Parallel to the awareness that the ecological crisis will call into question the very existence of life on earth, be it human or non-human, there has crystallized the recognition that the unfolding environmental disaster is mediated largely by the overarching social and political structures of the ‘Global North’. Recent analyses have succeeded in identifying some of those behind the Anthropocene, such as colonialist attitudes toward the environment or capitalism that exploits natural phenomena, as well as the labour of socio-economically or politically underprivileged people for profit, and seems to know no limits, nor control. However, these systemic issues have also given the environmental crisis a new face: that of incomprehensibility, and a general sense of something that cannot be fully grasped.

To see our common/place attempts to defy the implausibility of the environmental crisis by dissecting its dominant socio-political structures through the lens of local and personal experience, and thus ask if it is possible to overturn its characterization as an inconceivable reality. We are embedded in abstract, global power structures, and it is the personal, local, and banal construction of everyday life that may constitute the only means by which the individual can connect to them.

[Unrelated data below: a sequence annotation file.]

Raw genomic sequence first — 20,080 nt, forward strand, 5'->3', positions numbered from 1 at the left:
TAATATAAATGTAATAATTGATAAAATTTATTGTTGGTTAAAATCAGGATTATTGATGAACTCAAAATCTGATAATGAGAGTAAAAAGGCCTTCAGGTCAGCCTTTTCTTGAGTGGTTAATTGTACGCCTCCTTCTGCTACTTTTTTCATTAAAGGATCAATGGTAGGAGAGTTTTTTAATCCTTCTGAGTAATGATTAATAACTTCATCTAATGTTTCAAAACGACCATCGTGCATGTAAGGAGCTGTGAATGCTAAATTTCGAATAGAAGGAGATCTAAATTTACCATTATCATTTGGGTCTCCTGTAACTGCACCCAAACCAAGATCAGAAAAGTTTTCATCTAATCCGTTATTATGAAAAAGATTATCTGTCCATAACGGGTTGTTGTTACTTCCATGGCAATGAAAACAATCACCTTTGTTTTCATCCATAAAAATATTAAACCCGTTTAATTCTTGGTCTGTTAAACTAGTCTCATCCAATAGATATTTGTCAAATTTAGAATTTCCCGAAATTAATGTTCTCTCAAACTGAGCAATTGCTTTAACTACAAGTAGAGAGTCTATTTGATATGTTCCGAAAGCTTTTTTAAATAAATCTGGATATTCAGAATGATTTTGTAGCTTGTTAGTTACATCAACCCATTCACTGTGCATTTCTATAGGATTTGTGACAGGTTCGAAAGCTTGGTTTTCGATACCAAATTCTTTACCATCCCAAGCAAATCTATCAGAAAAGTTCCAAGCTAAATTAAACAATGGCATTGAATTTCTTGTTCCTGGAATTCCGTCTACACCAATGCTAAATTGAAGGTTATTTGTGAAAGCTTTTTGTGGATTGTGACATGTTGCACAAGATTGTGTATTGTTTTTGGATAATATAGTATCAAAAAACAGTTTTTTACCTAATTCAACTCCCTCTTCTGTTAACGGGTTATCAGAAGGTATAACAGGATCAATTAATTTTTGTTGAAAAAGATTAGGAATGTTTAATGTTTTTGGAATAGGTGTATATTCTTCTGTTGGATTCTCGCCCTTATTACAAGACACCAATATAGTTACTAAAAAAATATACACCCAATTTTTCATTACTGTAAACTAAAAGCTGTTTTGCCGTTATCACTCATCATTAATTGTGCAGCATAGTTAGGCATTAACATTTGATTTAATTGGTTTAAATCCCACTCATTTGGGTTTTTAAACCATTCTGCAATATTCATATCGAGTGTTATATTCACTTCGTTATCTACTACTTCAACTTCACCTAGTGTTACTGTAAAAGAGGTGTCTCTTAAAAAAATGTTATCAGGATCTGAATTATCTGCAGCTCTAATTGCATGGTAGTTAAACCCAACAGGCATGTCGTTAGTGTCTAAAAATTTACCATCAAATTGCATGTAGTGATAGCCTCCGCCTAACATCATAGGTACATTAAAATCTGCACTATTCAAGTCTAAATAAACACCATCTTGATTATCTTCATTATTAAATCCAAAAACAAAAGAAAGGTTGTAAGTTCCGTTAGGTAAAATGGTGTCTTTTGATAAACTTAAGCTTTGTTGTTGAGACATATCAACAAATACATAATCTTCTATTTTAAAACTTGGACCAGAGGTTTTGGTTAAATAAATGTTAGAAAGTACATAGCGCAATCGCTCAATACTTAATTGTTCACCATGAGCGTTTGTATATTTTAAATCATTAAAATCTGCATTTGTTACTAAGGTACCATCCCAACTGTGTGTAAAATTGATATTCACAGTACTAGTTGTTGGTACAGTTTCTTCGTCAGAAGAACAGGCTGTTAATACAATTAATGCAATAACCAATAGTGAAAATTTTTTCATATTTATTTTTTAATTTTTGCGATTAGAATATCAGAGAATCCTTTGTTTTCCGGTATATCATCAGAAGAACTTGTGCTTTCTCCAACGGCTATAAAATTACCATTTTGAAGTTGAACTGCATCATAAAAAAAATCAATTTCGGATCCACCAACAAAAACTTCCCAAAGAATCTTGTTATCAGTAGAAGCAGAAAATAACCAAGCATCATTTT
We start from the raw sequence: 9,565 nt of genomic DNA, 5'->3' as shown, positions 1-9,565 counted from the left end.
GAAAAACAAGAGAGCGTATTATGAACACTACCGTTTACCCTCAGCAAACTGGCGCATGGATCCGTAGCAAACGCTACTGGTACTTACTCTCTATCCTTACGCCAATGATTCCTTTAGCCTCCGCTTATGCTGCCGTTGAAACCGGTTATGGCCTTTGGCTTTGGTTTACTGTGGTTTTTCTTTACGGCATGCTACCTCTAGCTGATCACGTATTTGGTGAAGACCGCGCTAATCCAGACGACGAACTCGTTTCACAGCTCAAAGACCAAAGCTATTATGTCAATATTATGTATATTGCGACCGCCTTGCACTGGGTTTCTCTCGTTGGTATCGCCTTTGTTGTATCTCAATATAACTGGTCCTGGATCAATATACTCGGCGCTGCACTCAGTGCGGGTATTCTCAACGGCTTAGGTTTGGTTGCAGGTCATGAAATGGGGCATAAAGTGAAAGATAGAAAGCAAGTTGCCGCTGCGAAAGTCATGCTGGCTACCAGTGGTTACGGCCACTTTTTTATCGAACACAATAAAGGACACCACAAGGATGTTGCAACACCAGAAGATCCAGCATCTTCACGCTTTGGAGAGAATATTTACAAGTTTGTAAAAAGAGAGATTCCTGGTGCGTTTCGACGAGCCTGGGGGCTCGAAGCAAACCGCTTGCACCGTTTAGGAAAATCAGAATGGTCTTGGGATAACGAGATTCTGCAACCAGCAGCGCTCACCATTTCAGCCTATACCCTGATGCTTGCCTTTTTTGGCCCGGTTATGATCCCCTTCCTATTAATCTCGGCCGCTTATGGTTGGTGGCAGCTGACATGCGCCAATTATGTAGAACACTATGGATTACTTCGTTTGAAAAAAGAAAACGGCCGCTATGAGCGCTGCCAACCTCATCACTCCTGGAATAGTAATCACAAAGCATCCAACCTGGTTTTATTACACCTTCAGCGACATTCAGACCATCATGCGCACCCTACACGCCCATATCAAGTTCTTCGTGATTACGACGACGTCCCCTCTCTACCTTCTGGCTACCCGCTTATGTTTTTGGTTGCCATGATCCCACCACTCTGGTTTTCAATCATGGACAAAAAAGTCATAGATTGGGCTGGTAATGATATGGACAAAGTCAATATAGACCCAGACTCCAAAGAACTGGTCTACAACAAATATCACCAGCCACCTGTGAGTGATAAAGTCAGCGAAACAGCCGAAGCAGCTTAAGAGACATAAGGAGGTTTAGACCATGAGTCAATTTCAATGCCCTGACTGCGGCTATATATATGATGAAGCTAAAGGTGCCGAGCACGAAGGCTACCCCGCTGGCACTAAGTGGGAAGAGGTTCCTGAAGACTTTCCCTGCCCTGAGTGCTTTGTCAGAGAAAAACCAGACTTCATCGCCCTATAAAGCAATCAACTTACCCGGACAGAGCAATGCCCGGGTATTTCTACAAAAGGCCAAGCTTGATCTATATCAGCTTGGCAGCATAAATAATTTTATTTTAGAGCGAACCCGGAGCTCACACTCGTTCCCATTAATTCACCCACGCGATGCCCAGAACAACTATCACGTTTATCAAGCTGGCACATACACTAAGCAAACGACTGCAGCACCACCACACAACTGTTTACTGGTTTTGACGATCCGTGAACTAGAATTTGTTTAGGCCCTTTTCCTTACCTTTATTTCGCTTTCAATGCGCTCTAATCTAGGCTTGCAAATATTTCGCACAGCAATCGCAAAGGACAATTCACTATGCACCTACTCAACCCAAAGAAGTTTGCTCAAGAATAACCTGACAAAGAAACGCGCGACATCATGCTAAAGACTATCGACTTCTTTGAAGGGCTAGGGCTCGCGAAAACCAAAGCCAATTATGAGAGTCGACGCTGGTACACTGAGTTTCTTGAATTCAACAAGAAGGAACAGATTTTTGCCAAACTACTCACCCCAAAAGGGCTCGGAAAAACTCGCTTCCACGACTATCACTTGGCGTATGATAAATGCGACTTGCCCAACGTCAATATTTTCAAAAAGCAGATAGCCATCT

To see our common/place aims to reclaim an awareness of our own political situatedness and personal agency in the shaping of our societies and the environment. While it does not deny that positive change on a global scale will have to entail structural change, it reflects on the ways in which individuals may become aware of the existing socio-political systems, so that it becomes possible to transform or dismantle them. The exhibition also seeks ways to step out of the dominant framework of these structures in order to grapple with the seemingly ungraspable nature of the environmental crisis, and encourage us to look for solutions that may contribute to the larger global picture. Only by dissecting the crisis can we step out of our ecological paralysis, foster a discussion around it, and hopefully, rise above it in the near future.